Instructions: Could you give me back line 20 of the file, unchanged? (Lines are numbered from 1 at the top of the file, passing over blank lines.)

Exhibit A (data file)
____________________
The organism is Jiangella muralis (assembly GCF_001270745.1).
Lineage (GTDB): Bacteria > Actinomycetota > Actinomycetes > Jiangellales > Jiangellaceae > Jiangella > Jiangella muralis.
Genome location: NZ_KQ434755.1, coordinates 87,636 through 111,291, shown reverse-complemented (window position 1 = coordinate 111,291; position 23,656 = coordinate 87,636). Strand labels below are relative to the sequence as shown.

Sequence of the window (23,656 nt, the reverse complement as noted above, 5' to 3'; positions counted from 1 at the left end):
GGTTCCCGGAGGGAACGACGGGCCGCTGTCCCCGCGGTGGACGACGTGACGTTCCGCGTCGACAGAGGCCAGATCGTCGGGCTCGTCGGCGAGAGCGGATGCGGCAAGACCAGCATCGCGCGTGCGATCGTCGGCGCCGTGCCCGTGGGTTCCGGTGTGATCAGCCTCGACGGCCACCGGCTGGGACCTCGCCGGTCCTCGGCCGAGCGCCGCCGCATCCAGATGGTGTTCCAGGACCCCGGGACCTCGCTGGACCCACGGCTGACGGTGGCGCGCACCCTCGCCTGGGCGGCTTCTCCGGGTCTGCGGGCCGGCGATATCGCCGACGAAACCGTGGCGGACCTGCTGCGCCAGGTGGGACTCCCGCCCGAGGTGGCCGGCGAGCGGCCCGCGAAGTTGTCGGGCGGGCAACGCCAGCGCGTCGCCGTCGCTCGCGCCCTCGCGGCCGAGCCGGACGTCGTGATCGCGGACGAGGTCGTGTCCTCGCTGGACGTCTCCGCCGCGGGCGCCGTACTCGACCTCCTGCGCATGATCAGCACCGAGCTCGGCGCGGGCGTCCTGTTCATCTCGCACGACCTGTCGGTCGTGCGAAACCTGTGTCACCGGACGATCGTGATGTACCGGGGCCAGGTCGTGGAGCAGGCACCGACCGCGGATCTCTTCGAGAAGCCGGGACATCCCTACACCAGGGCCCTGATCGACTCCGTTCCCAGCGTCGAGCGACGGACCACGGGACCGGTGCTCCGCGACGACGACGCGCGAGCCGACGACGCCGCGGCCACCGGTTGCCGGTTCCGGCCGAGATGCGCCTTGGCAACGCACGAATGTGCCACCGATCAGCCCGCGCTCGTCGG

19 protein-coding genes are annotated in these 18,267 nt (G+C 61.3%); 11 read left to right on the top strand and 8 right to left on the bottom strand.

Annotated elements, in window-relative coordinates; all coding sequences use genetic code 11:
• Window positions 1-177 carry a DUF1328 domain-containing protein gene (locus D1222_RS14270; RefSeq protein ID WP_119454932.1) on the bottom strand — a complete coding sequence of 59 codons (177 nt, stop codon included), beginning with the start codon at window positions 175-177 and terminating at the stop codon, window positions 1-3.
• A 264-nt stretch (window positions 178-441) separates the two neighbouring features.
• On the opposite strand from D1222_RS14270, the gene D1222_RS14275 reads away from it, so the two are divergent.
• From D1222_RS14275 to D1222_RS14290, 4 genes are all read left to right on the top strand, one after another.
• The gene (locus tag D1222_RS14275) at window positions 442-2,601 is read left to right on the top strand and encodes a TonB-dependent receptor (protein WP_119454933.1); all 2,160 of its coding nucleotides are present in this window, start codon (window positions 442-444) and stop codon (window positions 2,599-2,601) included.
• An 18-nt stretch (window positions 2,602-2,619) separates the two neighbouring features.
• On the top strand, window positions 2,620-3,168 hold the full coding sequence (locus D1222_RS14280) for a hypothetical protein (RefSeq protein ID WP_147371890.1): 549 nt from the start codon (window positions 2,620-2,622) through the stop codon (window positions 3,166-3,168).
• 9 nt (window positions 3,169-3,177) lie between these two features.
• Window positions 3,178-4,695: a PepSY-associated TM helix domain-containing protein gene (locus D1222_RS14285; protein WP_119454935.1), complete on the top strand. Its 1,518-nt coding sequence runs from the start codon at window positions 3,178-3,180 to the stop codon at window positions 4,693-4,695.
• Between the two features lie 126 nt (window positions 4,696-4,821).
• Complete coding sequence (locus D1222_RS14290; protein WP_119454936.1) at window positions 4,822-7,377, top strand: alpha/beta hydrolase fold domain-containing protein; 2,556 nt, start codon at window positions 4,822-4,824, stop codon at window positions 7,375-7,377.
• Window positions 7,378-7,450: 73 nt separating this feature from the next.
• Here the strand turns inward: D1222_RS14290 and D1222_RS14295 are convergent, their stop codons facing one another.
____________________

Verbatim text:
• Here the strand turns inward: D1222_RS14290 and D1222_RS14295 are convergent, their stop codons facing one another.